Over a quarter of a million workers could be worse off due to the Chancellor's decision to reform capital gains tax (CGT), ifs ProShare, the not-for-profit organisation that promotes employee share ownership, has warned.
From April, CGT will be charged at a flat rate of 18 per cent, down from the current level of 40 per cent. A series of reliefs are, however, being scrapped as part of the reform. Among these is a tax break that allows employees who have held shares in their own firm for longer than two years – via an authorised Save As You Earn (SAYE) scheme – to pay CGT at just 5 per cent. In effect, this means that, from the next tax year, when SAYE scheme members come to sell their shares they will be paying 13 per cent more tax on any profits made, above their annual CGT threshold.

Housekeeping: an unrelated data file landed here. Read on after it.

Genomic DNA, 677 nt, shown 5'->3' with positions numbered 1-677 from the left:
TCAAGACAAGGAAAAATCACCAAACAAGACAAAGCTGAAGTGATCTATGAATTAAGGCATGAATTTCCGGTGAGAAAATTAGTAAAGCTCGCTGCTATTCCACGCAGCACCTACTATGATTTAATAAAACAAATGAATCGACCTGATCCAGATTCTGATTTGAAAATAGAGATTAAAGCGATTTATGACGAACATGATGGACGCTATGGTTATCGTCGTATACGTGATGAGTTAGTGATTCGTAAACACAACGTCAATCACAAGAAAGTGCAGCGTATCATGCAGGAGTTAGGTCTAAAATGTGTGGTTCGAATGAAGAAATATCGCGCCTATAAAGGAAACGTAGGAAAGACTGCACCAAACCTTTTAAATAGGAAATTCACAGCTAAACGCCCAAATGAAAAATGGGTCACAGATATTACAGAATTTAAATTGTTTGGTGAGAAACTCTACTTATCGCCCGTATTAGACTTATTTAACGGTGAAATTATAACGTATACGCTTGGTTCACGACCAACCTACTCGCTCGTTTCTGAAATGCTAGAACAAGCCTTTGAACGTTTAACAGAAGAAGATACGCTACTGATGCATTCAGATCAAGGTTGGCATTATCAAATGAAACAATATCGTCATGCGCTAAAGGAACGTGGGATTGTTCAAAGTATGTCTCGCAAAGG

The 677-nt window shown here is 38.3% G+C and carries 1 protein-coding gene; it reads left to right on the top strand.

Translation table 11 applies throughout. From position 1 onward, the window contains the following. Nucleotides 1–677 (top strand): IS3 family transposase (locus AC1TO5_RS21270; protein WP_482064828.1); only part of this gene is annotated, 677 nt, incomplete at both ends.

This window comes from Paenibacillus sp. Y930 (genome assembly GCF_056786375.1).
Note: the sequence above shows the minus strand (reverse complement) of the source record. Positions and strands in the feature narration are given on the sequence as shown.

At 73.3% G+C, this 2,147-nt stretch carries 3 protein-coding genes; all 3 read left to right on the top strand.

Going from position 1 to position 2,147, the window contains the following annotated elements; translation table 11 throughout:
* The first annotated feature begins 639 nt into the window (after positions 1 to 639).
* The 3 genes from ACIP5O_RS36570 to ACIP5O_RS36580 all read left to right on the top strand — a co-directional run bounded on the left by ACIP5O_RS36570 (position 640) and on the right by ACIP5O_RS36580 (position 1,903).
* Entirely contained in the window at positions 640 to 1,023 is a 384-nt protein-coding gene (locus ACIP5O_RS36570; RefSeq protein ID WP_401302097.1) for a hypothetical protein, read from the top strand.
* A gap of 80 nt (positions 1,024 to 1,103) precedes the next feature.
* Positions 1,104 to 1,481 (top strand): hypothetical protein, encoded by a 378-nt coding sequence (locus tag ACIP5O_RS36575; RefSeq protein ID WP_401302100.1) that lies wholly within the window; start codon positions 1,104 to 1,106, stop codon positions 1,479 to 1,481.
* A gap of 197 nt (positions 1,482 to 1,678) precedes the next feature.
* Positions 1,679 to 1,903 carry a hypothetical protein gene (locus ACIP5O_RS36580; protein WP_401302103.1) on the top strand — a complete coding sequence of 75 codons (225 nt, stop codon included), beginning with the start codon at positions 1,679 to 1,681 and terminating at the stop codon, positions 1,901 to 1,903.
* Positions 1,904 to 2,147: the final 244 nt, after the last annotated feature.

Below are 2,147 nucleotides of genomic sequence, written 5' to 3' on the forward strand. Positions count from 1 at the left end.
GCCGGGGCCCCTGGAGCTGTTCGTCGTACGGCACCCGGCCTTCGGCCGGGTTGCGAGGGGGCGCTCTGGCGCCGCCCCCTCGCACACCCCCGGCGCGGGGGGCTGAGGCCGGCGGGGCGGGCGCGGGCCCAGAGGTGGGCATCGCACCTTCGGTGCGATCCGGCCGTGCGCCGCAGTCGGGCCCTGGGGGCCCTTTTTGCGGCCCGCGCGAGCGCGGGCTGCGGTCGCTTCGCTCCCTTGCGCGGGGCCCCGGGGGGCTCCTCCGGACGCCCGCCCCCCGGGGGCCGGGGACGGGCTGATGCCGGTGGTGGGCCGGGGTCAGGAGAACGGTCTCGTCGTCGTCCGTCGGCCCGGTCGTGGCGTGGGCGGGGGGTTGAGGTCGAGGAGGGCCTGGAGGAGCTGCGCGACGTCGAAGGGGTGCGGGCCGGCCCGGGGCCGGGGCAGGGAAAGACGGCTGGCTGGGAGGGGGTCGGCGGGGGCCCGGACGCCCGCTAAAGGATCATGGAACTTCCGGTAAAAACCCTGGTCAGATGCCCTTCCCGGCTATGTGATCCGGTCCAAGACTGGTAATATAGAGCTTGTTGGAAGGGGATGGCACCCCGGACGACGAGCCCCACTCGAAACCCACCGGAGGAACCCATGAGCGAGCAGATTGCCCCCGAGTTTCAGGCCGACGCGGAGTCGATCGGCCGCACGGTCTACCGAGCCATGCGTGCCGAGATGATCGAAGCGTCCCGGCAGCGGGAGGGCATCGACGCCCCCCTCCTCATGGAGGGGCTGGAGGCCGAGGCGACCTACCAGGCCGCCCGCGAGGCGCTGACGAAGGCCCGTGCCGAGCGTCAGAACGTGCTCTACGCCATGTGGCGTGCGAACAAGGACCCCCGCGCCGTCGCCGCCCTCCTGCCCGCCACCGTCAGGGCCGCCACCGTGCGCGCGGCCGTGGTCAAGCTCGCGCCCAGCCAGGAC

"When the Chancellor first announced these changes [in the pre-Budget report], we made it clear that a significant minority of SAYE participants would be affected," said Fiona Downes, head of employee share ownership at ifs ProShare. "If the Government wishes to continue encouraging medium- and long-term saving through employee share ownership, then action is needed to address this."
Ifs ProShare told Treasury officials of its disquiet in a meeting last Thursday. The organisation is calling for SAYE schemes to be exempt from the new CGT flat-rate regime.Reuse content